By 1979-80, the country’s soyabean area had reached 0.5 million hectares. It rose further to 2.25 mh in 1989-90 and 6 mh towards the end of the century, with MP accounting for 70 per cent. Within MP, soyabean cultivation spread to other districts as well, especially in the neighbouring Vindhya plateau (Sehore, Raisen, Bhopal, Vidisha, Sagar and Guna) and the Narmadapuram division (Harda, Hoshangabad and Betul). But even in 2017, Malwa’s share in MP’s 5 mh (out of India’s 10.2 mh) was well over 50 per cent. Soyabean-wheat became the dominant crop cycle in this region, just as for the US Midwest or paddy-wheat in the case of Punjab and Haryana.
Soyabean’s emergence, however, wouldn’t have been possible without the processors who understood the crop’s true potential. That, in
turn, derived not from sale of its oil domestically. Soyabean had only 18-20 per cent oil content, as against 40-45 per cent in mustard or groundnut. The real money lay in the balance 80-82 per cent de-oiled cake and extractions, also called meal. The protein-rich meal could be exported out, especially to South-East/East Asia where it was used as an ingredient for animal feed. The man to have first spotted an export market for Indian soya-meal, sometime in the mid-seventies, was Kailash Shahra of Ruchi Soya. In no time, other businessmen followed suit, setting up solvent extraction plants for processing soyabean.
Boom & collapse
The real boom, however, was to happen only from the mid-2000s, which was when Shivraj Singh Chouhan also took over as MP Chief Minister. Between 2002-03 and 2013-14, the value of soya-meal shipments from India soared from just over Rs 1,360 crore to almost Rs 14,500 crore. As the fortunes of the industry rose — realisations from oil, too, went up — so did that of soyabean growers in Malwa and the neighbouring regions of MP. During this period, the average price of soyabean in Indore market climbed from Rs 1,353 to Rs 3,667 per quintal.
That boom collapsed after 2013-14, along with a crash in global agri-commodity prices. The period since then, coinciding with Chouhan’s third term, has seen soya-meal exports plunge to Rs 1,900 crore in 2015-16, before recovering somewhat in the following years. Soyabean realisations have also fallen to Rs 2,900-3,000 per quintal levels.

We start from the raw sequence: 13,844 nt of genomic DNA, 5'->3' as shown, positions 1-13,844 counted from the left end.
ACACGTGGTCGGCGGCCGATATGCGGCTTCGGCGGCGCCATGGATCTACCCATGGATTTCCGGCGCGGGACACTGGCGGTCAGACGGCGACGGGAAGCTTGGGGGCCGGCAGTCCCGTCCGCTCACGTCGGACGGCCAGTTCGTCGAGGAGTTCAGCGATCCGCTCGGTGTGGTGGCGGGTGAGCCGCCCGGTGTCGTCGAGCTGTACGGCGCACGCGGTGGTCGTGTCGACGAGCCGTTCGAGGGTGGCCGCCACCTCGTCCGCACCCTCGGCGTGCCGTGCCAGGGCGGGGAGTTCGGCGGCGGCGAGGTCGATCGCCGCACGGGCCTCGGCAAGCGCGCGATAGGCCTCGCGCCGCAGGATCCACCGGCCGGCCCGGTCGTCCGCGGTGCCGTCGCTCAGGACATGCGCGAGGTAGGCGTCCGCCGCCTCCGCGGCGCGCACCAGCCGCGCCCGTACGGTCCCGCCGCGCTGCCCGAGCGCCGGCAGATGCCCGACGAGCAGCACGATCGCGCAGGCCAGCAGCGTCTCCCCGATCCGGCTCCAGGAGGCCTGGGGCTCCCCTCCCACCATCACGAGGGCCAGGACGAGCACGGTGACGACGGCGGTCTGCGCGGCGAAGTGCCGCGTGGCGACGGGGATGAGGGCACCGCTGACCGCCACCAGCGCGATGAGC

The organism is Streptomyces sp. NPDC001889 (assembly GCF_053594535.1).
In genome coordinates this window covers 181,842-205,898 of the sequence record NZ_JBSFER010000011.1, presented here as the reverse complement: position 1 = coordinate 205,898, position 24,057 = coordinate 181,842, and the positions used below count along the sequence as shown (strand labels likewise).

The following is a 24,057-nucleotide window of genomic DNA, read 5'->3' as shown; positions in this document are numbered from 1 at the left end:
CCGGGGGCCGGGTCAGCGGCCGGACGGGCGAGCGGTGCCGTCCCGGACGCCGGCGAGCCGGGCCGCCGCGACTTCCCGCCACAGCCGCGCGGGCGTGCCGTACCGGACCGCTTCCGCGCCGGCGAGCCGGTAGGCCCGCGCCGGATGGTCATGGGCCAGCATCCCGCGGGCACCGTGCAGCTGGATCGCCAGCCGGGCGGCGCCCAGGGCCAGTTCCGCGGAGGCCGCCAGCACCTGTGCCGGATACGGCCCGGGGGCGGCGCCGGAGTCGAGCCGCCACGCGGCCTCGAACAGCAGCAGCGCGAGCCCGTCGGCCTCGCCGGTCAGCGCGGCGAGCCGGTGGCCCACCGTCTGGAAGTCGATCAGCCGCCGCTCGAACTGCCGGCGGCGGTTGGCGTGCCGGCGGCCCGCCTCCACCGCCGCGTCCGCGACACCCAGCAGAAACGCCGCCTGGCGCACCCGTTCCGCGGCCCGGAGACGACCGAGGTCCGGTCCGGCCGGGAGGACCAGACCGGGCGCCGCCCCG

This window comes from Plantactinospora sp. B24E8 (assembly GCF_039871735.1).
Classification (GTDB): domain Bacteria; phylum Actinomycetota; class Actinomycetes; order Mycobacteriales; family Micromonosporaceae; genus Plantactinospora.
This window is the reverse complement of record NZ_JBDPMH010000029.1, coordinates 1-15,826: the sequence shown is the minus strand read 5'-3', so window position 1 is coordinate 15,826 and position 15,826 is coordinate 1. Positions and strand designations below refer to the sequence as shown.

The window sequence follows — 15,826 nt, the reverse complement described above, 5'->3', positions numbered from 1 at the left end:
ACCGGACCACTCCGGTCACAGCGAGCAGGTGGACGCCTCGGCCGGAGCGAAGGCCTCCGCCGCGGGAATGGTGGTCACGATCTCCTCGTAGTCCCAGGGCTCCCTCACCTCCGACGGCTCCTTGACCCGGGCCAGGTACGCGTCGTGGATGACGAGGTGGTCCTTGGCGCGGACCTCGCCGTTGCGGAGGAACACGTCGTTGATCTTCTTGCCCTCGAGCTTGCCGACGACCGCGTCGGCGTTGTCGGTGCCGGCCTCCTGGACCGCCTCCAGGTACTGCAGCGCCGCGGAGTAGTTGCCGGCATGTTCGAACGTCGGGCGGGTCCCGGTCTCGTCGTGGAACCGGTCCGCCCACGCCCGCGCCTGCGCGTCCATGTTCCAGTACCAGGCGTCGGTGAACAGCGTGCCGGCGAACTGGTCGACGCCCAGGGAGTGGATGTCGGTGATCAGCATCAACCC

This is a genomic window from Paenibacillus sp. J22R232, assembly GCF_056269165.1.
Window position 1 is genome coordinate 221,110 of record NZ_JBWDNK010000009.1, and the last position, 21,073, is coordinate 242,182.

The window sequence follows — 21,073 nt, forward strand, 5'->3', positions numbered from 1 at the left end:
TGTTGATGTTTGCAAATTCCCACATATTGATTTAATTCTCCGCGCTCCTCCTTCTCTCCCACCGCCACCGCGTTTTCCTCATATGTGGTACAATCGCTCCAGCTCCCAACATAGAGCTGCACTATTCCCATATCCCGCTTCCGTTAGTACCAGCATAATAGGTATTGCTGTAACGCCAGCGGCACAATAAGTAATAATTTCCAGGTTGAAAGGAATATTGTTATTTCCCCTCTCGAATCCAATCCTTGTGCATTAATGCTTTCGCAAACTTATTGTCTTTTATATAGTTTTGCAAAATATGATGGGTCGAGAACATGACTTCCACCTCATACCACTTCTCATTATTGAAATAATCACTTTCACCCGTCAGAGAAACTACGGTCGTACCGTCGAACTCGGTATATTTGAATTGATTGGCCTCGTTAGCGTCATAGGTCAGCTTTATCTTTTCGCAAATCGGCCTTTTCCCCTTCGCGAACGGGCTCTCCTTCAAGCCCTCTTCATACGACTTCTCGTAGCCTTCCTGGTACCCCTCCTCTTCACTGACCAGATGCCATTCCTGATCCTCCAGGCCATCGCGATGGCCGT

“The crisis is not just economic, but also ecological. The soyabean-wheat crop cycle has led to groundwater overexploitation, more so in Malwa. The initial digging of bore-wells was a success, but now you need to dig deeper and deeper, as the top aquifers have been exhausted,” points out Vijayshankar.
Moreover, soyabean itself has over the years become prone to pest and disease attack. “Yellow mosaic virus was once a problem confined to Northwest India. But today, it has come even to soyabean in Central India and we saw it particularly in 2015. There are also fungal diseases such as collar rot, rhizoctonia root rot and pod blight,” says V.S. Bhatia, director of the Indian Institute of Soyabean Research at Indore.
The pests that are increasingly causing crop damage include white fly (carrier of yellow mosaic virus), stem fly (whose larva feeds on the inner part of the stem, making it hollow), girdle beetle and tobacco caterpillar. “The main reason for pest and disease susceptibility is the absence of crop rotation and growing the same variety year after year,” admits Bhatia.
How all these would play out in the current Assembly elections — the ruling BJP had swept the Malwa region in 2013 — remains to be seen. But the role of a crop grown in five mh in MP certainly cannot be ignored.